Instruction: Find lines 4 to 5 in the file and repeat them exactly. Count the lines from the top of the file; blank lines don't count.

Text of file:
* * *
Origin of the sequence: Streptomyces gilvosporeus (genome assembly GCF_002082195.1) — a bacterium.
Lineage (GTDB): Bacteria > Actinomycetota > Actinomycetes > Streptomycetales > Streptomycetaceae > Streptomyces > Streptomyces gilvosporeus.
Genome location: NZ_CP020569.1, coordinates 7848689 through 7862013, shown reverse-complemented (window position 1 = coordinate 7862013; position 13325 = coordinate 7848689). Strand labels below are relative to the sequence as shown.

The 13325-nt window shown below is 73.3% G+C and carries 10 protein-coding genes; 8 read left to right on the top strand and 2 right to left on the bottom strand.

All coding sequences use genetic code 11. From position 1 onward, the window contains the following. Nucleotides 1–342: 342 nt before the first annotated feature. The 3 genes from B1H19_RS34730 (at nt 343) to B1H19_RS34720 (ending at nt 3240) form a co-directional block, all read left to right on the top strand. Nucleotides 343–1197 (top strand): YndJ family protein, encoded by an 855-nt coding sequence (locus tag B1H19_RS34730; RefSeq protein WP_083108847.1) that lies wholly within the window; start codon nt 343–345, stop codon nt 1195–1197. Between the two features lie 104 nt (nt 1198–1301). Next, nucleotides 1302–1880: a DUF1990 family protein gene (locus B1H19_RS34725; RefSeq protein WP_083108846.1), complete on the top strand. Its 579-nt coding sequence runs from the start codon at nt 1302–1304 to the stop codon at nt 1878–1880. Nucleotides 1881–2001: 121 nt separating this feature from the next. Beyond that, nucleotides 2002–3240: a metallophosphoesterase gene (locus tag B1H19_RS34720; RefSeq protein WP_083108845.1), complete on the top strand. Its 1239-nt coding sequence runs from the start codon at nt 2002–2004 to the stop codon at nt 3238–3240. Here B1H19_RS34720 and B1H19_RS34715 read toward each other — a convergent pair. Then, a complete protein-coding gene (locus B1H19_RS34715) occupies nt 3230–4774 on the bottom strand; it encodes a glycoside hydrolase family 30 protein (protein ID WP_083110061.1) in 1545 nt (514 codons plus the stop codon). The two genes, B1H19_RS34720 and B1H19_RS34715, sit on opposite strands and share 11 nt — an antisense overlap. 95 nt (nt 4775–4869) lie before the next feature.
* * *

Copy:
The 13325-nt window shown below is 73.3% G+C and carries 10 protein-coding genes; 8 read left to right on the top strand and 2 right to left on the bottom strand.

All coding sequences use genetic code 11. From position 1 onward, the window contains the following. Nucleotides 1–342: 342 nt before the first annotated feature. The 3 genes from B1H19_RS34730 (at nt 343) to B1H19_RS34720 (ending at nt 3240) form a co-directional block, all read left to right on the top strand. Nucleotides 343–1197 (top strand): YndJ family protein, encoded by an 855-nt coding sequence (locus tag B1H19_RS34730; RefSeq protein WP_083108847.1) that lies wholly within the window; start codon nt 343–345, stop codon nt 1195–1197. Between the two features lie 104 nt (nt 1198–1301). Next, nucleotides 1302–1880: a DUF1990 family protein gene (locus B1H19_RS34725; RefSeq protein WP_083108846.1), complete on the top strand. Its 579-nt coding sequence runs from the start codon at nt 1302–1304 to the stop codon at nt 1878–1880. Nucleotides 1881–2001: 121 nt separating this feature from the next. Beyond that, nucleotides 2002–3240: a metallophosphoesterase gene (locus tag B1H19_RS34720; RefSeq protein WP_083108845.1), complete on the top strand. Its 1239-nt coding sequence runs from the start codon at nt 2002–2004 to the stop codon at nt 3238–3240. Here B1H19_RS34720 and B1H19_RS34715 read toward each other — a convergent pair. Then, a complete protein-coding gene (locus B1H19_RS34715) occupies nt 3230–4774 on the bottom strand; it encodes a glycoside hydrolase family 30 protein (protein ID WP_083110061.1) in 1545 nt (514 codons plus the stop codon). The two genes, B1H19_RS34720 and B1H19_RS34715, sit on opposite strands and share 11 nt — an antisense overlap. 95 nt (nt 4775–4869) lie before the next feature.